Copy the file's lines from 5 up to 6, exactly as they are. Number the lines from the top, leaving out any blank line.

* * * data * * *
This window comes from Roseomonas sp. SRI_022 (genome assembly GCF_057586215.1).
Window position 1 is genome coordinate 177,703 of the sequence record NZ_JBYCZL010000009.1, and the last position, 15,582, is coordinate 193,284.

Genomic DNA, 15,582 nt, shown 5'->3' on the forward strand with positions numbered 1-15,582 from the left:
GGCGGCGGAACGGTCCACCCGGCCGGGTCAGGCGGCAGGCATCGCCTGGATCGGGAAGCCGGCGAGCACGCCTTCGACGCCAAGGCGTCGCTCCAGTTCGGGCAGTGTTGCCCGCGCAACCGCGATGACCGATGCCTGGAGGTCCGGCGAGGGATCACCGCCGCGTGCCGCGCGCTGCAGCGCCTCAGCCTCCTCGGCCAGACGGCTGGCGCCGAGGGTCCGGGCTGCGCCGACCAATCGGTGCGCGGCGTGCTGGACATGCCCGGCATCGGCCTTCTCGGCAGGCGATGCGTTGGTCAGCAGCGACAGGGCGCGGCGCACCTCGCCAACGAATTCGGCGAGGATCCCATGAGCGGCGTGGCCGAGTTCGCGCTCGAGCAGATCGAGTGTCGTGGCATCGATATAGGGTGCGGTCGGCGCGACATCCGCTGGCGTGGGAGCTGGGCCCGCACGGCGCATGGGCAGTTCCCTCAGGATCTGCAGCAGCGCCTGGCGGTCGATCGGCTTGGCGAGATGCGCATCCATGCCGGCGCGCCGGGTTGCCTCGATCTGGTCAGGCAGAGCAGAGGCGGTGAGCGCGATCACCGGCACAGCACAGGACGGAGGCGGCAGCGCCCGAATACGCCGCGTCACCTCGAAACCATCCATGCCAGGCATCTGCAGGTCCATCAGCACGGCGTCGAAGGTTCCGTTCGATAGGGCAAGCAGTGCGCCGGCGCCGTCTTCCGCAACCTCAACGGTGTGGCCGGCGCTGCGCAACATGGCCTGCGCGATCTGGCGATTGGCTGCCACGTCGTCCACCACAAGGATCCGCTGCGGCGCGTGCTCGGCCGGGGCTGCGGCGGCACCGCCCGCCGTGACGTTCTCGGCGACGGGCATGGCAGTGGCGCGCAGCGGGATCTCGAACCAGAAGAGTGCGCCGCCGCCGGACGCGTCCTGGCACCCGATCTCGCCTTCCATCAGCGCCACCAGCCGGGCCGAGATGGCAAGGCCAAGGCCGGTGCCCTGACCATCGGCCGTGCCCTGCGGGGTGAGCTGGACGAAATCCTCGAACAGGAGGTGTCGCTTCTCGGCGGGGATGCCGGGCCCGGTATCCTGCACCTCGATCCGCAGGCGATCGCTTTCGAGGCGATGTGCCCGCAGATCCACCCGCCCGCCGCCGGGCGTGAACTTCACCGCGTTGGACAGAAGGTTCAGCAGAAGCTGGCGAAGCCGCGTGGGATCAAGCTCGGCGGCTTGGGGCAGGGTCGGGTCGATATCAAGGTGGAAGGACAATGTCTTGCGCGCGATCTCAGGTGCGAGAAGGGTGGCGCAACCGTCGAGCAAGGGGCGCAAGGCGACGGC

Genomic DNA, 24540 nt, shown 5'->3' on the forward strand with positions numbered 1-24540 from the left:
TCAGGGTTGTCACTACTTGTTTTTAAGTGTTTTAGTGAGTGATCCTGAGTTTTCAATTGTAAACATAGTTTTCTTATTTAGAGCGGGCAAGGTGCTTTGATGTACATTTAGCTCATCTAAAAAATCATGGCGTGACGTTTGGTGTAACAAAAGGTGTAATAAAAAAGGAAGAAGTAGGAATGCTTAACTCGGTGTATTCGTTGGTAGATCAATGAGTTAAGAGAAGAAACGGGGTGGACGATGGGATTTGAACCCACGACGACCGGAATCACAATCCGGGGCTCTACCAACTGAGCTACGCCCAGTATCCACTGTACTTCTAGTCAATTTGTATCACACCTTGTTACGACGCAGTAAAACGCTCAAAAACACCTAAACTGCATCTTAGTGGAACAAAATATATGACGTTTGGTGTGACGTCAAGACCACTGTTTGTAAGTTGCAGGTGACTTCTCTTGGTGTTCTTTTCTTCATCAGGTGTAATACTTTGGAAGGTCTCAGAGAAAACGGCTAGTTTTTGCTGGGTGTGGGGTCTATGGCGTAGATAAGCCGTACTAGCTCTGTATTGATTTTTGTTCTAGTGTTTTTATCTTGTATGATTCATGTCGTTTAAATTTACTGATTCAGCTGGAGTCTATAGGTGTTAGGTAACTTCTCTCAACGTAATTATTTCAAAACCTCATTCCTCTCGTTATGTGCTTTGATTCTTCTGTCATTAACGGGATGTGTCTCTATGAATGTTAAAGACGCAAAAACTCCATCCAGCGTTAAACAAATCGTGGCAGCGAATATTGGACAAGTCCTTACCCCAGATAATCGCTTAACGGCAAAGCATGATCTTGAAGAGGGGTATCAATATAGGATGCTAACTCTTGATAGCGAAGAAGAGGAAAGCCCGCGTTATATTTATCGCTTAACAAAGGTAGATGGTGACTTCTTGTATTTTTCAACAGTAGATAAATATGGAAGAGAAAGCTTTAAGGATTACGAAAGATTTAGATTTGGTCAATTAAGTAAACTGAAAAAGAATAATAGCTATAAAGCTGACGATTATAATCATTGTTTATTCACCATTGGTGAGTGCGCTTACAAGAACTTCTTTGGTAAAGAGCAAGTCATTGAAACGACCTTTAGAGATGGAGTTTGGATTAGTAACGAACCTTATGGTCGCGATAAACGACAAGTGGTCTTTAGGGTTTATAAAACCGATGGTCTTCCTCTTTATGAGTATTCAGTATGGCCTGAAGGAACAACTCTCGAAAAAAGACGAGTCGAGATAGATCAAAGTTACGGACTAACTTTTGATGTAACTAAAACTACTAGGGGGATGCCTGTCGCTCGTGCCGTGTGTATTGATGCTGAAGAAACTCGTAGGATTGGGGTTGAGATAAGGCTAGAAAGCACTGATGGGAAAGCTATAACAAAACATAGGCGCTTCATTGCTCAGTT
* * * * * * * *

Genomic DNA, 24540 nt, shown 5'->3' on the forward strand with positions numbered 1-24540 from the left:
TCAGGGTTGTCACTACTTGTTTTTAAGTGTTTTAGTGAGTGATCCTGAGTTTTCAATTGTAAACATAGTTTTCTTATTTAGAGCGGGCAAGGTGCTTTGATGTACATTTAGCTCATCTAAAAAATCATGGCGTGACGTTTGGTGTAACAAAAGGTGTAATAAAAAAGGAAGAAGTAGGAATGCTTAACTCGGTGTATTCGTTGGTAGATCAATGAGTTAAGAGAAGAAACGGGGTGGACGATGGGATTTGAACCCACGACGACCGGAATCACAATCCGGGGCTCTACCAACTGAGCTACGCCCAGTATCCACTGTACTTCTAGTCAATTTGTATCACACCTTGTTACGACGCAGTAAAACGCTCAAAAACACCTAAACTGCATCTTAGTGGAACAAAATATATGACGTTTGGTGTGACGTCAAGACCACTGTTTGTAAGTTGCAGGTGACTTCTCTTGGTGTTCTTTTCTTCATCAGGTGTAATACTTTGGAAGGTCTCAGAGAAAACGGCTAGTTTTTGCTGGGTGTGGGGTCTATGGCGTAGATAAGCCGTACTAGCTCTGTATTGATTTTTGTTCTAGTGTTTTTATCTTGTATGATTCATGTCGTTTAAATTTACTGATTCAGCTGGAGTCTATAGGTGTTAGGTAACTTCTCTCAACGTAATTATTTCAAAACCTCATTCCTCTCGTTATGTGCTTTGATTCTTCTGTCATTAACGGGATGTGTCTCTATGAATGTTAAAGACGCAAAAACTCCATCCAGCGTTAAACAAATCGTGGCAGCGAATATTGGACAAGTCCTTACCCCAGATAATCGCTTAACGGCAAAGCATGATCTTGAAGAGGGGTATCAATATAGGATGCTAACTCTTGATAGCGAAGAAGAGGAAAGCCCGCGTTATATTTATCGCTTAACAAAGGTAGATGGTGACTTCTTGTATTTTTCAACAGTAGATAAATATGGAAGAGAAAGCTTTAAGGATTACGAAAGATTTAGATTTGGTCAATTAAGTAAACTGAAAAAGAATAATAGCTATAAAGCTGACGATTATAATCATTGTTTATTCACCATTGGTGAGTGCGCTTACAAGAACTTCTTTGGTAAAGAGCAAGTCATTGAAACGACCTTTAGAGATGGAGTTTGGATTAGTAACGAACCTTATGGTCGCGATAAACGACAAGTGGTCTTTAGGGTTTATAAAACCGATGGTCTTCCTCTTTATGAGTATTCAGTATGGCCTGAAGGAACAACTCTCGAAAAAAGACGAGTCGAGATAGATCAAAGTTACGGACTAACTTTTGATGTAACTAAAACTACTAGGGGGATGCCTGTCGCTCGTGCCGTGTGTATTGATGCTGAAGAAACTCGTAGGATTGGGGTTGAGATAAGGCTAGAAAGCACTGATGGGAAAGCTATAACAAAACATAGGCGCTTCATTGCTCAGTT